Book Clips from Things by Georges Perec


  1. It would be pleasant to come and sit there, every morning, after a shower, scarcely dressed. On the table there would be a sizeable stoneware butter dish, jars of marmalade, honey, toast, grapefruit cut in two. It would be early. It would be May, the start of a long summer’s day.

  2. They would call this balance happiness and, with their freedom, with their wisdom and their culture, they would know how to retain and to reveal it in every moment of their living, together.

  3. From Palais-Royal to Saint-Germain-des-Prés, from Champ-de-Mars to the Champs-Elysées, from the Luxembourg Gardens to Montparnasse, from Ile Saint-Louis to the Marais, from Place des Ternes to Place de l’Opéra, from Madeleine to the Monceau Gardens, the whole of Paris was a perpetual temptation. They burned with desire to give in to it, passionately, straight away and for ever. But the horizon of their desires was mercilessly blocked; their great impossible dreams belonged only to Utopia.

  1. Most often, however, all they felt was impatience: they felt ready; they were available; they were waiting to live, they were waiting for money.

  2. There is no need for you to leave the house. Stay at your table and listen. Don’t even listen, just wait. Don’t even wait, be completely quiet and alone. The world will offer itself to you to be unmasked, it can’t do otherwise, in raptures it will writhe before you. FRANZ KAFKA (Reflections on Sin, Suffering, Hope, and the True Way)

  3. You are sitting on a bed which is too short for you to be able to lie on it, full length, at night, and too narrow for you to be able to turn over on it, without extreme care. You are staring, almost fascinated now, at a pink plastic bowl which contains no fewer than six socks.

  4. As if, because you are a stranger lost in your own city, you could only meet other strangers; as if, because you are alone, you had to watch as all the other loners swooped down on you. As if only those who never speak, those who talk to themselves, could ever meet up, just for the time it takes to drink a glass of red wine at the same bar. The old lunatics, the old lushes, the cranks, the exiles.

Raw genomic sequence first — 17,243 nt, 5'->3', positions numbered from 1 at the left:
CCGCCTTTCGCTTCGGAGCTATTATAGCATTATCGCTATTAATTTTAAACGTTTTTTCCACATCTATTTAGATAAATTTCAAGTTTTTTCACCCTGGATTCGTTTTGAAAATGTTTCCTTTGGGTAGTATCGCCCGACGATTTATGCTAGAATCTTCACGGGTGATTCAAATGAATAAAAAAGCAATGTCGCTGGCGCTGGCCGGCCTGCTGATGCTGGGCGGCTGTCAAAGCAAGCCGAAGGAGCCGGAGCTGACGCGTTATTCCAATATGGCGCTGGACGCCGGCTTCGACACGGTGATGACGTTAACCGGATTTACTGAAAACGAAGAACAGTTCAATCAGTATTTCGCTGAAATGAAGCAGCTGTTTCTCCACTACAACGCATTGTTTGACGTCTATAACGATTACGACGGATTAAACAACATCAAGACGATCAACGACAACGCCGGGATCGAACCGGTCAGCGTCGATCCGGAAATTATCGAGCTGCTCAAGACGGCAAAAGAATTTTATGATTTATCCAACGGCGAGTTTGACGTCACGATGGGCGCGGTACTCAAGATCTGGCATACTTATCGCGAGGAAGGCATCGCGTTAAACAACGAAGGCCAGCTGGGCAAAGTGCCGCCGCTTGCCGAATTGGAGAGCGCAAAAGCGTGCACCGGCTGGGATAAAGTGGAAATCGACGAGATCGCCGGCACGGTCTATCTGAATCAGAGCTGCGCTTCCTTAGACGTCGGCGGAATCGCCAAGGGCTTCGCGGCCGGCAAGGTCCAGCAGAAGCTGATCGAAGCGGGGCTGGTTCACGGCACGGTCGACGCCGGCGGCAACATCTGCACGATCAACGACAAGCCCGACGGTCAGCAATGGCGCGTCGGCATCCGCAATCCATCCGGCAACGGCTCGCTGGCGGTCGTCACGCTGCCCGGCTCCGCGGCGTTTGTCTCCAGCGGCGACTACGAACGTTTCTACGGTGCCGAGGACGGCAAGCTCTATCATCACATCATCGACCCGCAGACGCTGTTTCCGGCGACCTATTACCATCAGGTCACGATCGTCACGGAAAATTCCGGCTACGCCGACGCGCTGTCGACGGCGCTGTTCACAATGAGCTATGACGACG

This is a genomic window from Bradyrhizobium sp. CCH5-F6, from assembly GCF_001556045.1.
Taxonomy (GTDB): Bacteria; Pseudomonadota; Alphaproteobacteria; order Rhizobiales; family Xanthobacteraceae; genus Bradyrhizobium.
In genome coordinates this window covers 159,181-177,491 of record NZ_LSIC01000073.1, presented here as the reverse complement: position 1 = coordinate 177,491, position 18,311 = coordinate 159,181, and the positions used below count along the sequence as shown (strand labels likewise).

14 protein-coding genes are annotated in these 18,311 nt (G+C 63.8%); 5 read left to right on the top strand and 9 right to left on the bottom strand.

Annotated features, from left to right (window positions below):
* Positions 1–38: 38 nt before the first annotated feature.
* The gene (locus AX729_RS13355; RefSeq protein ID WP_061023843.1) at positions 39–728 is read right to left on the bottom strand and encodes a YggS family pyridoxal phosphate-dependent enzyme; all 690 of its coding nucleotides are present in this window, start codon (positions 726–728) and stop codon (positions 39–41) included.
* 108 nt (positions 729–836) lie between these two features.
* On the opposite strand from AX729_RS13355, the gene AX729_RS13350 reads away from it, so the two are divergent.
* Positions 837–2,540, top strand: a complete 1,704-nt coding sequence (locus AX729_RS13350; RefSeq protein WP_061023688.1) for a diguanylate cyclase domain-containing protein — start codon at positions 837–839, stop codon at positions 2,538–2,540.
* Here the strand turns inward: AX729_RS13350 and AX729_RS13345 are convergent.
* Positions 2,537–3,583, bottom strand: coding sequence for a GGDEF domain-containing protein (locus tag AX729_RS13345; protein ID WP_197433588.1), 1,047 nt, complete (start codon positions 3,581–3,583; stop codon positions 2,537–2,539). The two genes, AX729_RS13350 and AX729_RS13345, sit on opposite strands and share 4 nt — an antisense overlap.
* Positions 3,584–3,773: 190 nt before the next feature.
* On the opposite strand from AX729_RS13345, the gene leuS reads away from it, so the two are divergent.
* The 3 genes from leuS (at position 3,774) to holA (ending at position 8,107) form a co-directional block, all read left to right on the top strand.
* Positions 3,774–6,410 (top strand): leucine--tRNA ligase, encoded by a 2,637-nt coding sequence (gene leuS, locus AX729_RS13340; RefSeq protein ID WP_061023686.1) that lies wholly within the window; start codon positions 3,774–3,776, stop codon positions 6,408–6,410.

5. NOW YOU HAVE RUN OUT of hiding places. You are afraid and you are waiting for everything to stop, the rain, the hours, the stream of traffic, life, people, the world; waiting for everything to collapse, walls, towers, floors and ceilings; waiting for men and women, old people and children, dogs, horses, birds, to fall, one by one, to the ground, paralysed, plague-ridden, epileptic; waiting for the marble to crumble away, for the wood to turn to pulp, for the houses to collapse noiselessly, for diluvian rains to dissolve the paintwork, pull apart the dowel-joints in hundred-year-old wardrobes, tear fabrics to shreds, wash away the newspaper ink; waiting for a fire without flames to consume the stairs; waiting for the streets to subside and split down the middle to reveal the gaping labyrinth of the sewers; waiting for rust and mist to invade the city.

  6. Sometimes, you dream that sleep is a slow death creeping up on you, an anaesthesia at once sweet and fearful, a blissful necrosis: the chill climbs gradually up your legs, up your arms, numbing you slowly, slowly wiping you out.

  7. What secrets do you expect to find in your cracked mirror? And what truth in your face?

  8. You may have pretended to forget time, you may have spent nights walking and days sleeping. But you couldn’t ever quite get away with it.

  9. Indifference has not made you any different.

  10. You are not dead. You have not gone mad.

  11. Look! Look at them. Posted like silent sentinels by the river, along the embankments, all over the rain-washed pavements of Place Clichy, stand thousands upon thousands of mortal men fixed in ocean reveries, waiting for the sea-spray, for the breaking waves, for the raucous cries of the sea-birds.

  12. Time had passed, time had fled; an era was over; peace had returned, a peace they had never known; the war came to an end.

  13. They felt neither joy, nor sadness, nor even boredom, but they did wonder sometimes if they still existed, if they really existed.

  14. Their life was like an unrelinquished habit, an almost unruffled tedium: a life sans everything.

  15. It now seemed to them that before - and each day, that before receded further into the past, as if their anterior life was falling slowly into the domain of legend, of the unreal, or of the shapeless - before, they had had at least a passion for possessing. Often it was wanting that had been all their existence. They had felt drawn towards the future, impatient, consumed with desire.

  16. And then what? What had they done? What had happened?